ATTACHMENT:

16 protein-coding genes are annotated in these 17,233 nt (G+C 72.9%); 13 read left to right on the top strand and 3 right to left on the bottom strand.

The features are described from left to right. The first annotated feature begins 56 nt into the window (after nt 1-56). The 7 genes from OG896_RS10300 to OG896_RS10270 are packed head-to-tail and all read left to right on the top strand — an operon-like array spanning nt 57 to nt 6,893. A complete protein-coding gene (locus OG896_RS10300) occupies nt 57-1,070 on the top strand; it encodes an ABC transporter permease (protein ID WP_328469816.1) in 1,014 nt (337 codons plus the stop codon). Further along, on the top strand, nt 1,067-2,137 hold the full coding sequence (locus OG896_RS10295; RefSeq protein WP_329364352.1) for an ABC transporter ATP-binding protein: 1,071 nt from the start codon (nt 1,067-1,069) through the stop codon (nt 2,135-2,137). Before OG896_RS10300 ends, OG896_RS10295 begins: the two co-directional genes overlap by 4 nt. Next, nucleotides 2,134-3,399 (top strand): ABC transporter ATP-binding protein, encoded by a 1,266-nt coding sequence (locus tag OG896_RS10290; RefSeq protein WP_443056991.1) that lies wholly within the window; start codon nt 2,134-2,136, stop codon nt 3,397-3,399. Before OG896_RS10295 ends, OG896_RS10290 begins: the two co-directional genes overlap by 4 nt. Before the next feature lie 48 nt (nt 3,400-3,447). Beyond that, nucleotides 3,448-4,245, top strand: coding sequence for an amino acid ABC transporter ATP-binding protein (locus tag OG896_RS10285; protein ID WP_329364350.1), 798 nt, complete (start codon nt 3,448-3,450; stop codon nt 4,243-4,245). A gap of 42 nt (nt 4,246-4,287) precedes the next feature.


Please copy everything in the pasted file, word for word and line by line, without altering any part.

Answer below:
16 protein-coding genes are annotated in these 17,233 nt (G+C 72.9%); 13 read left to right on the top strand and 3 right to left on the bottom strand.

The features are described from left to right. The first annotated feature begins 56 nt into the window (after nt 1-56). The 7 genes from OG896_RS10300 to OG896_RS10270 are packed head-to-tail and all read left to right on the top strand — an operon-like array spanning nt 57 to nt 6,893. A complete protein-coding gene (locus OG896_RS10300) occupies nt 57-1,070 on the top strand; it encodes an ABC transporter permease (protein ID WP_328469816.1) in 1,014 nt (337 codons plus the stop codon). Further along, on the top strand, nt 1,067-2,137 hold the full coding sequence (locus OG896_RS10295; RefSeq protein WP_329364352.1) for an ABC transporter ATP-binding protein: 1,071 nt from the start codon (nt 1,067-1,069) through the stop codon (nt 2,135-2,137). Before OG896_RS10300 ends, OG896_RS10295 begins: the two co-directional genes overlap by 4 nt. Next, nucleotides 2,134-3,399 (top strand): ABC transporter ATP-binding protein, encoded by a 1,266-nt coding sequence (locus tag OG896_RS10290; RefSeq protein WP_443056991.1) that lies wholly within the window; start codon nt 2,134-2,136, stop codon nt 3,397-3,399. Before OG896_RS10295 ends, OG896_RS10290 begins: the two co-directional genes overlap by 4 nt. Before the next feature lie 48 nt (nt 3,400-3,447). Beyond that, nucleotides 3,448-4,245, top strand: coding sequence for an amino acid ABC transporter ATP-binding protein (locus tag OG896_RS10285; protein ID WP_329364350.1), 798 nt, complete (start codon nt 3,448-3,450; stop codon nt 4,243-4,245). A gap of 42 nt (nt 4,246-4,287) precedes the next feature.